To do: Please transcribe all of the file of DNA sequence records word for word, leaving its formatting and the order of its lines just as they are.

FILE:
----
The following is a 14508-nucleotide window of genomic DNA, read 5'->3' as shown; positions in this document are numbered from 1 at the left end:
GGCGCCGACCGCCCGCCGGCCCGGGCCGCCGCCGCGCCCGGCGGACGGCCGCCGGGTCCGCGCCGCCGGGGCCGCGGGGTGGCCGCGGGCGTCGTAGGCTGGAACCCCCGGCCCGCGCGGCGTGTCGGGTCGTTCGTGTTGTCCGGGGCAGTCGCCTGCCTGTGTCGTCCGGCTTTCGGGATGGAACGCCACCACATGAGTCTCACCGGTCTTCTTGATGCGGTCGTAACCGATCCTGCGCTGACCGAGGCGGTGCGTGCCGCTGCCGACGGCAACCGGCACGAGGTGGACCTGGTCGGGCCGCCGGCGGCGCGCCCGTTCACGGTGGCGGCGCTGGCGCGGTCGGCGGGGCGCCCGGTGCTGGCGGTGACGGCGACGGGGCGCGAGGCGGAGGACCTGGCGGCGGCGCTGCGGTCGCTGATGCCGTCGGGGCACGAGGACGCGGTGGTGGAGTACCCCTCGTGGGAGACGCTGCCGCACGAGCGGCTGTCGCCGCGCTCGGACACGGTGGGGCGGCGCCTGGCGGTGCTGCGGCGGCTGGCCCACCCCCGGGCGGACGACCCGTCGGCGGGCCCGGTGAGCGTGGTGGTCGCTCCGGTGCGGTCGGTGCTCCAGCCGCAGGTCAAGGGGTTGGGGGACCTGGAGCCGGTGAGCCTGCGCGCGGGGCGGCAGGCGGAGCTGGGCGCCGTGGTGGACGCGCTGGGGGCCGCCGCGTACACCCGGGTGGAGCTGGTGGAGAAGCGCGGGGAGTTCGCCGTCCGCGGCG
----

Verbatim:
The following is a 14508-nucleotide window of genomic DNA, read 5'->3' as shown; positions in this document are numbered from 1 at the left end:
GGCGCCGACCGCCCGCCGGCCCGGGCCGCCGCCGCGCCCGGCGGACGGCCGCCGGGTCCGCGCCGCCGGGGCCGCGGGGTGGCCGCGGGCGTCGTAGGCTGGAACCCCCGGCCCGCGCGGCGTGTCGGGTCGTTCGTGTTGTCCGGGGCAGTCGCCTGCCTGTGTCGTCCGGCTTTCGGGATGGAACGCCACCACATGAGTCTCACCGGTCTTCTTGATGCGGTCGTAACCGATCCTGCGCTGACCGAGGCGGTGCGTGCCGCTGCCGACGGCAACCGGCACGAGGTGGACCTGGTCGGGCCGCCGGCGGCGCGCCCGTTCACGGTGGCGGCGCTGGCGCGGTCGGCGGGGCGCCCGGTGCTGGCGGTGACGGCGACGGGGCGCGAGGCGGAGGACCTGGCGGCGGCGCTGCGGTCGCTGATGCCGTCGGGGCACGAGGACGCGGTGGTGGAGTACCCCTCGTGGGAGACGCTGCCGCACGAGCGGCTGTCGCCGCGCTCGGACACGGTGGGGCGGCGCCTGGCGGTGCTGCGGCGGCTGGCCCACCCCCGGGCGGACGACCCGTCGGCGGGCCCGGTGAGCGTGGTGGTCGCTCCGGTGCGGTCGGTGCTCCAGCCGCAGGTCAAGGGGTTGGGGGACCTGGAGCCGGTGAGCCTGCGCGCGGGGCGGCAGGCGGAGCTGGGCGCCGTGGTGGACGCGCTGGGGGCCGCCGCGTACACCCGGGTGGAGCTGGTGGAGAAGCGCGGGGAGTTCGCCGTCCGCGGCG